Skip to main content

Webinar Series Enhances Healthcare Skills, Spurs Student Engagement

A healthcare student sitting at a table, participating in a webinar on her laptop.

When two members of Southern New Hampshire University’s (SNHU) academics team identified a gap in resources for health professions students, they took action.

Survey responses from SNHU’s Annual Global Campus Student Satisfaction Survey noted that a number of students shared a desire for more interaction with instructors in their online courses. Some wanted live instruction. Others wanted webinars. And some were just seeking quality time with classmates. Laurie Lewis, clinical faculty coordinator, and Dr. Meredith O’Hara, associate dean of health professions, were determined to meet these needs.

So, Lewis and O’Hara created HP CARES: the Health Professions Creating Awareness & Real-world Engagement Series. It was the first of its kind for the healthcare programs at SNHU: a series of live webinars led monthly by experts in the field. Each session was designed to give students face-to-face interaction with instructors and exposure to career opportunities. And perhaps most importantly, students left with applicable knowledge for the classroom and beyond.

In other words, exactly what students were looking for.

A Range of Speakers: From Faculty to the FBI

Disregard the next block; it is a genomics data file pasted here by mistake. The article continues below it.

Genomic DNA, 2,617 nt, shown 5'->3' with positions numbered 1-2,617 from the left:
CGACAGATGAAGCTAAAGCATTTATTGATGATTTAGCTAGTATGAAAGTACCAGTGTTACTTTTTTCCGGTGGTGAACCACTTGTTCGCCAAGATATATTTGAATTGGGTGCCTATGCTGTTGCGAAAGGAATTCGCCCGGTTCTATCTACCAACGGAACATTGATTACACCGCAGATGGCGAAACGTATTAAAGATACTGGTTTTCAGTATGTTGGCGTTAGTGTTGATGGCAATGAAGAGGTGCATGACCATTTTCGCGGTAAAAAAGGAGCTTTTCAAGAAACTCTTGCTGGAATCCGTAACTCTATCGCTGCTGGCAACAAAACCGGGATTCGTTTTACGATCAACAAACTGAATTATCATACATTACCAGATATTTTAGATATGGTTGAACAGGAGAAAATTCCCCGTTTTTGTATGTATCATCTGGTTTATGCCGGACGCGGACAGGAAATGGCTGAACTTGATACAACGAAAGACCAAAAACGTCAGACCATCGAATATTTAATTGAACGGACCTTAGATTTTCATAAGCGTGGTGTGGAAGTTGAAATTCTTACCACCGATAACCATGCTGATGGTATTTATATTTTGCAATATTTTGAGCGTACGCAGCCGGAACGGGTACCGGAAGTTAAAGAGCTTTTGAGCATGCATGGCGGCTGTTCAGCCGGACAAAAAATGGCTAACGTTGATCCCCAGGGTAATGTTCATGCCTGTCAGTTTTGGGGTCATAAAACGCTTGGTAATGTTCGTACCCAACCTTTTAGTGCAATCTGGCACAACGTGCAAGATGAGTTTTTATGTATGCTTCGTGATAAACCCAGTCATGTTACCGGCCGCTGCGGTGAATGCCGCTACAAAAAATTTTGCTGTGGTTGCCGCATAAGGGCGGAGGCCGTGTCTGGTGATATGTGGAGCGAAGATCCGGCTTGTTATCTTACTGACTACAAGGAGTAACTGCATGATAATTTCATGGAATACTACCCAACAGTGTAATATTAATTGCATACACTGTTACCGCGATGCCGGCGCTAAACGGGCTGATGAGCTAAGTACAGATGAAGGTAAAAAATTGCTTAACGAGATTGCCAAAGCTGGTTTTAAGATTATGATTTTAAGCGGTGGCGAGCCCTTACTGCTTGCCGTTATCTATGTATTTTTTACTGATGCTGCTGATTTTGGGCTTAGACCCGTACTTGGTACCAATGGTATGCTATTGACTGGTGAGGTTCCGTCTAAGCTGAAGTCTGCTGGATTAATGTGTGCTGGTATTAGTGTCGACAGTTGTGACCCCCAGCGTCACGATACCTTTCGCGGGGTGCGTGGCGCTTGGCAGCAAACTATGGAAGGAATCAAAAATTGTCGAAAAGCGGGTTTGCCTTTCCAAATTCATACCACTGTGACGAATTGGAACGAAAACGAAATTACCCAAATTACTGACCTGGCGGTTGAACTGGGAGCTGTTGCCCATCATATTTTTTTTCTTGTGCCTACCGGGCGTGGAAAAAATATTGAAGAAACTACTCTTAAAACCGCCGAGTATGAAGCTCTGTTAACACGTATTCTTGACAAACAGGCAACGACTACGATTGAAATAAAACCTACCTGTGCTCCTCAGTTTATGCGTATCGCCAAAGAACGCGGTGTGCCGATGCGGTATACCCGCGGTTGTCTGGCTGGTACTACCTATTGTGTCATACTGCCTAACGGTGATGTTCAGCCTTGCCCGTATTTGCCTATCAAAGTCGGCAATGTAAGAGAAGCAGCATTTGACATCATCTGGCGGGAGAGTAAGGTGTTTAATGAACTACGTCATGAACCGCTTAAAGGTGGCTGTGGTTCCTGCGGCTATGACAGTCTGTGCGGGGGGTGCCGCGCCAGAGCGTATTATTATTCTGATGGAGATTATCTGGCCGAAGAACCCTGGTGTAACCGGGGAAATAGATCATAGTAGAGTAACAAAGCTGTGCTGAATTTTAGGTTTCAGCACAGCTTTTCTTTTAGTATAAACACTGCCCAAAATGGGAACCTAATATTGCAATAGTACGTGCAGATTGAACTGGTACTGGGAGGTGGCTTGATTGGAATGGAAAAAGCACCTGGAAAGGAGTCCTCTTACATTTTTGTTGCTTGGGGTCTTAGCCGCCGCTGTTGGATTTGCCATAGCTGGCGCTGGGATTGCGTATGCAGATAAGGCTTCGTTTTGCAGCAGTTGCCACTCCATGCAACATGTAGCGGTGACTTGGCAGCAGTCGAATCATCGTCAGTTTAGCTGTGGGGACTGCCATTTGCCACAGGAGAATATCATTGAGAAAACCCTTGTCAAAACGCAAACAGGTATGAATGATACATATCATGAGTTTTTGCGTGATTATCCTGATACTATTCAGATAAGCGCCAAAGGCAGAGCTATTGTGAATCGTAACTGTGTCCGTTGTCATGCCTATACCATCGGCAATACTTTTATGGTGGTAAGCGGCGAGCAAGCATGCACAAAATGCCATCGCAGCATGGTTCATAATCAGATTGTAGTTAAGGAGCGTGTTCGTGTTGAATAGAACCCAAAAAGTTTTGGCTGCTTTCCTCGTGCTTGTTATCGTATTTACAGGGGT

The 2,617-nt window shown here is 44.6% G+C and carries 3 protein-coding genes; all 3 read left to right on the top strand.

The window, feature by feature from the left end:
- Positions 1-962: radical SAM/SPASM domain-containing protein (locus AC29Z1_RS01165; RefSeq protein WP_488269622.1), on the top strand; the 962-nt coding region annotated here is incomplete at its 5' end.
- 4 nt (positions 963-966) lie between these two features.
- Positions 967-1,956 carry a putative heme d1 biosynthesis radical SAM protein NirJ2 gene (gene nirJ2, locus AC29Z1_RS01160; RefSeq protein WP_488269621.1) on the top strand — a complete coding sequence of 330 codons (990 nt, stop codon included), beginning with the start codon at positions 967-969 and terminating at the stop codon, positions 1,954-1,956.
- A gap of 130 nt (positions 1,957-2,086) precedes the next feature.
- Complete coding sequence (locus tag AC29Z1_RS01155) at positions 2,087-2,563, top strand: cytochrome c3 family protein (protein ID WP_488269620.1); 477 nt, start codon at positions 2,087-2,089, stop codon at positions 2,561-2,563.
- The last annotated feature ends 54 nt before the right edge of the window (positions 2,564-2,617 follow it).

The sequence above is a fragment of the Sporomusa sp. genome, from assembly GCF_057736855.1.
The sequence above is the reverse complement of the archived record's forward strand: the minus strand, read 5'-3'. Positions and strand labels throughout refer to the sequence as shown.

Dr. Meredith O'HaraMost speakers were SNHU faculty members, who were referred to Lewis and O’Hara by deans of the healthcare programs. Session topics included improving operations at healthcare facilities, healthcare bias and inequities, hospital and health network leadership and many others. Each topic was chosen with one question in mind: What is most helpful to students?

Other speakers, like Alexis Carpinteri and Brian Waterman, were sourced externally — in their case, from the FBI. Carpinteri and Waterman have worked in partnership with Lewis on a number of student-facing initiatives at SNHU for several years. Their HP CARES session focused specifically on FBI healthcare fraud investigations.

In post-seminar survey answers, session themes seemed to land well with attendees, and were part of why the series was successful.

“The topics discussed resonated with me,” one student said. “Being able to hear from professionals was a great experience,” said another.

For some students, a personal connection was their biggest takeaway.

“My favorite part of HP CARES was the speaker sharing about her academic journey, and overcoming challenges during that journey,” said one student.

“My personal healthcare journey has had a few turns and bumps in the road,” said another. “So, my favorite part was the speaker telling her story.”

A Series with Students at the Center

Data collected from the webinars aligned with this feedback. Over the seven talks held between Sept. 2022 and Apr. 2023, SNHU students from nearly every state in the U.S. attended live. Sessions were recorded, too, so other students could tune in at a time that was convenient for them.

Laurie Lewis with the text Laurie LewisOf the live participants, 98.3% said the seminars expanded their understanding of the healthcare field and career options, while 98.2% reported the sessions felt aligned with their coursework. With this data in mind, Lewis and O’Hara knew the series needed to continue.

They set to work on HP CARES 2023-2024.